Is molluscum contagious? Yes it is! In fact, this virus is highly contagious. That’s why many doctors recommend treating the condition, even though it usually goes away eventually without any treatment. It normally takes six to 12 months to go away on its own and during that time, you can easily spread the condition to others.
Molluscum is most contagious through direct contact. If you have molluscum on your hands and you hold hands with or otherwise touch someone else, he or she can get the virus. If you have molluscum on your genital area, which is not too uncommon in adults, you can spread it to a partner through sexual contact.
Molluscum can also be spread through indirect contact(1). If you share towels, washcloths, clothing, bed linens, pillows, makeup, razors or other personal items with someone with molluscum, you might get it. Sharing personal items is a good way to spread other condition you’ll prefer to avoid, as well, including ringworm, head lice and scabies. It’s best avoided if at all possible.
You can also spread molluscum from one area of your body to other parts of your body by scratching the affected areas or trying to squeeze and pop the blister-like bumps. That’s also a good way to cause a secondary bacterial infection, so try to avoid scratching even though the condition itches. Shaving areas with molluscum can also cause it to spread.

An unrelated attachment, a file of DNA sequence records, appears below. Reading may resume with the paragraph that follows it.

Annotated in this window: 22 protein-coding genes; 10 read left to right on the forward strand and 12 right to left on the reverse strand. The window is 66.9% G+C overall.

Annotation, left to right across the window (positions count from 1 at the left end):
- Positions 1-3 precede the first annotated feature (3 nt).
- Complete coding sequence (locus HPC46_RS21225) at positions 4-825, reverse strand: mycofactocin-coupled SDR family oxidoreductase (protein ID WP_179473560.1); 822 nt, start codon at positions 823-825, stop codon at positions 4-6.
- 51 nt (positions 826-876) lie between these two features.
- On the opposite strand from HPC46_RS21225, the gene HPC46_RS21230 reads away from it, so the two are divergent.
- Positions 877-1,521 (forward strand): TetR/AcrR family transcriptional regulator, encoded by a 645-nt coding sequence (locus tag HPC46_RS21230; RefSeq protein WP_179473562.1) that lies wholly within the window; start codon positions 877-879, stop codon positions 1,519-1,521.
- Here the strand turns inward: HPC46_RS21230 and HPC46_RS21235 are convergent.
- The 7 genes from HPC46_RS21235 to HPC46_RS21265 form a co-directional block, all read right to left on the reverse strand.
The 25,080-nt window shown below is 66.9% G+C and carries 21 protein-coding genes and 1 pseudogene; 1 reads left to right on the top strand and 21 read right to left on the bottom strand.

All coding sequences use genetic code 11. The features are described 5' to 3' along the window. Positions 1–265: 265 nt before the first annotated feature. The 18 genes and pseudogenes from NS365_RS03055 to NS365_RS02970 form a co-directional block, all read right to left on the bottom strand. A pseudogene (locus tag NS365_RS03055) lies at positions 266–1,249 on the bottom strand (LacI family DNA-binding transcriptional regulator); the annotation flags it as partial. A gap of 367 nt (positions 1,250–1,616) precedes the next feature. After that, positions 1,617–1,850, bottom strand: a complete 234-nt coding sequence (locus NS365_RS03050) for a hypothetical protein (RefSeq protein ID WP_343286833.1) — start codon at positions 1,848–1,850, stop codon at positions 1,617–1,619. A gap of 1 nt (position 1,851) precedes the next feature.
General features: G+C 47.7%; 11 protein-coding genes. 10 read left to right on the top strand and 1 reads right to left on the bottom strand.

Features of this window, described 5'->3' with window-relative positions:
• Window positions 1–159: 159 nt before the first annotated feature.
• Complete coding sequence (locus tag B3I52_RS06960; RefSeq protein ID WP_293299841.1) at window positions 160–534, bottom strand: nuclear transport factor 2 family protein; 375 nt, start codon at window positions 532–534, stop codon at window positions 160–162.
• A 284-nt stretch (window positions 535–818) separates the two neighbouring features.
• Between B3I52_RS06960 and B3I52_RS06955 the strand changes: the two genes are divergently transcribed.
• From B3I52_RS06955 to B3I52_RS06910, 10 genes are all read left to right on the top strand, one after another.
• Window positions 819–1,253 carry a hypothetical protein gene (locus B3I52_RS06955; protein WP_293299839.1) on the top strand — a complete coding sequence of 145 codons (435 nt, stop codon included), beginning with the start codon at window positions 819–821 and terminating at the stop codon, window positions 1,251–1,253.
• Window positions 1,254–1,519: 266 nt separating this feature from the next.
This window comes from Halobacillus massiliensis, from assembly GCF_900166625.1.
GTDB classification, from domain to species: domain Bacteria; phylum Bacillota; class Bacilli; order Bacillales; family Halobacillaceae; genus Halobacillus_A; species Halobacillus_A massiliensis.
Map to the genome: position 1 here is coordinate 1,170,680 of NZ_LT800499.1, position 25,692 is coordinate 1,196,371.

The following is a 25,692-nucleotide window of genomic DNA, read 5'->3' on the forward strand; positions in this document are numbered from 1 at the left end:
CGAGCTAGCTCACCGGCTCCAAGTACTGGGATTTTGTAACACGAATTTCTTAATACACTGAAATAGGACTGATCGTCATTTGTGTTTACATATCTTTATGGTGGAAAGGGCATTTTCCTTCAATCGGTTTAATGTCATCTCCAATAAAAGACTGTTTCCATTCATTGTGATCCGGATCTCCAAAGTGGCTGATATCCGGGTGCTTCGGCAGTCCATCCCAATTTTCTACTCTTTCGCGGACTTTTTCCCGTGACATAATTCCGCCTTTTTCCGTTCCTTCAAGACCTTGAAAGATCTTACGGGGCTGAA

Anyone can get molluscum, including healthy adults. The condition is most often seen in children ages 10 and under, though. It’s also more common in people with impaired immune systems, such as those with HIV.
If you have molluscum, wash your hands frequently, especially after touching the affected areas. Don’t scratch the affected areas and don’t pick at, squeeze or try to pop the blister-like bumps.
Avoid touching other people if you can, especially if you have molluscum on your hands. Avoid sexual activity if you have molluscum on or near your genitals.
If you have molluscum on a small area of your body, covering the area with a bandage can help prevent spreading it to others. Of course, it probably isn’t feasible to cover large portions of your body with bandages.
As discussed earlier, molluscum can be spread indirectly by sharing personal items like towels, bed linens, clothing and personal care products. If you have molluscum, don’t share your personal items with others.
You can also help prevent spreading molluscum(1) to others by getting treatment for your condition. Once the bumps are gone, you won’t be contagious anymore.
Treatment options for molluscum include:
Visit our page on molluscum treatment for more information on various treatment options.
Individual needs and preferences may vary, of course, and we suggest talking to your doctor if you have questions about the best treatment for your condition. Our preferred treatment for molluscum is a natural remedy called Naturasil. We like it because it’s effective and, since it’s made from natural plant extracts with antiviral properties, it carries a far lesser risk of side effects than many other treatments (though even natural remedies can sometimes have unwanted effects). To learn more about our preferred treatment for molluscum, just follow the link.
Mayo Clinic: Prevention